Top 3 Vintage Ideas For Your Louisiana Wedding

Three New Vintage Ideas for Your Upcoming Wedding

Vintage is in! Whether dealing with clothes, furniture, or jewelry, or, for the bibliophile, books, “vintage” implies a time-tested value and comfort in knowing there is a tradition of which you are now a part. In today’s world of temporary, disposable and immediate, desiring something that is vintage is a statement of exceptional value and wisdom that only comes with time. Weddings that express a vintage quality may also imply that a marriage ceremony itself has value connected to an extended heritage, and where better to find such a depth of history than with wedding venues Louisiana and the rich, established Cajun heritage.

Vintage Plantation

Cajun traditions offer an opportunity to express value, romance and mystery that is hard to beat. Beginning in the middle of the 18th century, Acadian exiles from Nova Scotia and other maritime provinces refused to bow down to external pressure and as such, not only displayed unique courage, but also a tenacity that eventually landed them in Louisiana between 1754 and 1763. Since that time, their cultural identities have woven a rich tradition that is unmatched into the fabric of Louisiana life. Cultural expressions of Les Acadiens, alongside the desire for a vintage wedding of value, wisdom and depth are a perfect match.

One great idea is to move away from the stereotyped “order of ceremony” and build into the occasion a more open and free-flowing service interspersed with unique characteristics. Punctuality is not universally admired, and perhaps a wonderful vintage idea is to enjoy the wedding and reception spread out over an afternoon and evening in one location where the beginning, middle and ending are not so carefully choreographed. Encourage guests to relax and simply let things happen as they may. Chaos is part of the Creole world that matches the wonders of creation, a world to which they are intimately attached.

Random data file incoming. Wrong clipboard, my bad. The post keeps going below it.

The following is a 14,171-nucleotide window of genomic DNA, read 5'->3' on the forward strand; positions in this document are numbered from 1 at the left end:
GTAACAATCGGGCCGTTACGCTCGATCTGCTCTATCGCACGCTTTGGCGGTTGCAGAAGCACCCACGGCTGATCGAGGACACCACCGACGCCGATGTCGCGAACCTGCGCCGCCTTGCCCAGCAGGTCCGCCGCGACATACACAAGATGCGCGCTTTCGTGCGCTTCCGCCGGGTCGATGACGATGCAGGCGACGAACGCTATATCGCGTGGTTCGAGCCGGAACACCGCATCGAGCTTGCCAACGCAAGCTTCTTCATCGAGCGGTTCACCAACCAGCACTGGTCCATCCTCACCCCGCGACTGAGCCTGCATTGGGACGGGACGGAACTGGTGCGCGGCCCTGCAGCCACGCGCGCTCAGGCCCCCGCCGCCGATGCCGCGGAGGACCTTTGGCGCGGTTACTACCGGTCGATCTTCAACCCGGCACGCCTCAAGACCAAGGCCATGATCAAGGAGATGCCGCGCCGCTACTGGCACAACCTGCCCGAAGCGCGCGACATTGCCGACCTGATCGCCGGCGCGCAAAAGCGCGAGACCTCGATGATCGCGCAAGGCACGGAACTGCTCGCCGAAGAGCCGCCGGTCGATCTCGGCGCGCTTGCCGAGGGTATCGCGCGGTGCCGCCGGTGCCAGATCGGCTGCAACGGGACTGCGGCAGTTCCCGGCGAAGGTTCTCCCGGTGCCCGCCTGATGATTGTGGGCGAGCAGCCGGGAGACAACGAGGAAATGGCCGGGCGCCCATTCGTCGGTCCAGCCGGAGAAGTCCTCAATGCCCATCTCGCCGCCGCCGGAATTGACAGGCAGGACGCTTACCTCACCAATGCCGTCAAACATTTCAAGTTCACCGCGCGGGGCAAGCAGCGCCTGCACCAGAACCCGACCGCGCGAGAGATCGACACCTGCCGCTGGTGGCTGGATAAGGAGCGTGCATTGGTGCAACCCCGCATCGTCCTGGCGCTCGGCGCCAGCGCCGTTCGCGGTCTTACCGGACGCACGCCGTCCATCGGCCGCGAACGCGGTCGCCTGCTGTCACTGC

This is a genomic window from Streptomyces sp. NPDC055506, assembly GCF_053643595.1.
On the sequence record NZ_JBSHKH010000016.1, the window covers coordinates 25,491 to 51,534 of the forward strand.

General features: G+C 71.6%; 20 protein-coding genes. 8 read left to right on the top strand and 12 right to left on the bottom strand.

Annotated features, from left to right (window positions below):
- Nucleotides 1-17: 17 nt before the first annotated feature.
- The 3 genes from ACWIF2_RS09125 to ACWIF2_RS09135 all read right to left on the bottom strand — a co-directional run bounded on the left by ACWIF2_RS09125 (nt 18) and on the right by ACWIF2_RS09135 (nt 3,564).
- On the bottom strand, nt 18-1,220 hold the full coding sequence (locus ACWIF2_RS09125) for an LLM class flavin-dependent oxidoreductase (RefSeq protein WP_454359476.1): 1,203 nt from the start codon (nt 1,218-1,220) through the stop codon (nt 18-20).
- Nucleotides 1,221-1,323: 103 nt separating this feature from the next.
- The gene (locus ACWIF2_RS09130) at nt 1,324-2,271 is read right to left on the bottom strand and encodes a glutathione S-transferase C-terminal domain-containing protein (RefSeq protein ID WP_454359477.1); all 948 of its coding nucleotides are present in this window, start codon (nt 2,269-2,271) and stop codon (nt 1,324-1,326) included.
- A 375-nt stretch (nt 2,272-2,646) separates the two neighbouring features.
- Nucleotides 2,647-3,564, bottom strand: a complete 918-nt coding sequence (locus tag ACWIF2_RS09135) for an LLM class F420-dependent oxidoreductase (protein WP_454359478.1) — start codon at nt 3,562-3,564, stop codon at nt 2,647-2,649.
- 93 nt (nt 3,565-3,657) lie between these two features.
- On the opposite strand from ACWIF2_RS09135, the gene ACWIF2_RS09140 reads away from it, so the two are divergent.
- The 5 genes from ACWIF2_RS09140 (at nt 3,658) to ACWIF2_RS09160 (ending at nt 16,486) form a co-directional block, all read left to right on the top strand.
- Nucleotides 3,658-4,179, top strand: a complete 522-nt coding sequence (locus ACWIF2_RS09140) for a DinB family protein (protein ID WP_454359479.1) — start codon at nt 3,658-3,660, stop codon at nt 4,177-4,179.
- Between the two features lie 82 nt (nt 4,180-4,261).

Vintage Ideas for Weddings

Another wonderful vintage expression is the music selection. Put away the string quartet and pipe organ and bring on the accordion and the fiddle. As the music plays, let the bride and groom march around the wedding hall slowly, perhaps in a creolized waltz rhythm, and slowly invite family then guests to join them. When the music finds a resting place, begin the ceremony in a casual and joyful atmosphere. Traditionally, the couples would have to wait a while for the circuit priest to show up anyway, so there’s time! In the early days, couples would perhaps jump over a broom held by their families to legalize the union and to get the festivities and dancing started long before clergy arrived.

A third idea revolves around the cuisine, traditionally simple yet flavorful, and rather than waiting to eat at a reception following a stylized ceremony, have the traditional three pots of delicacies available for whenever someone is ready to eat. In a world of ever-burgeoning complexity, Creole cuisine is uncomplicated with rice/cornmeal, seasoned vegetable gumbo (don’t forget the cayenne), and then a main dish such as crawfish or shrimp. Many Louisiana wedding venues show that it’s not about the presentation; it’s about participation and the joie de vivre that every Cajun seems to understand down to their very core!

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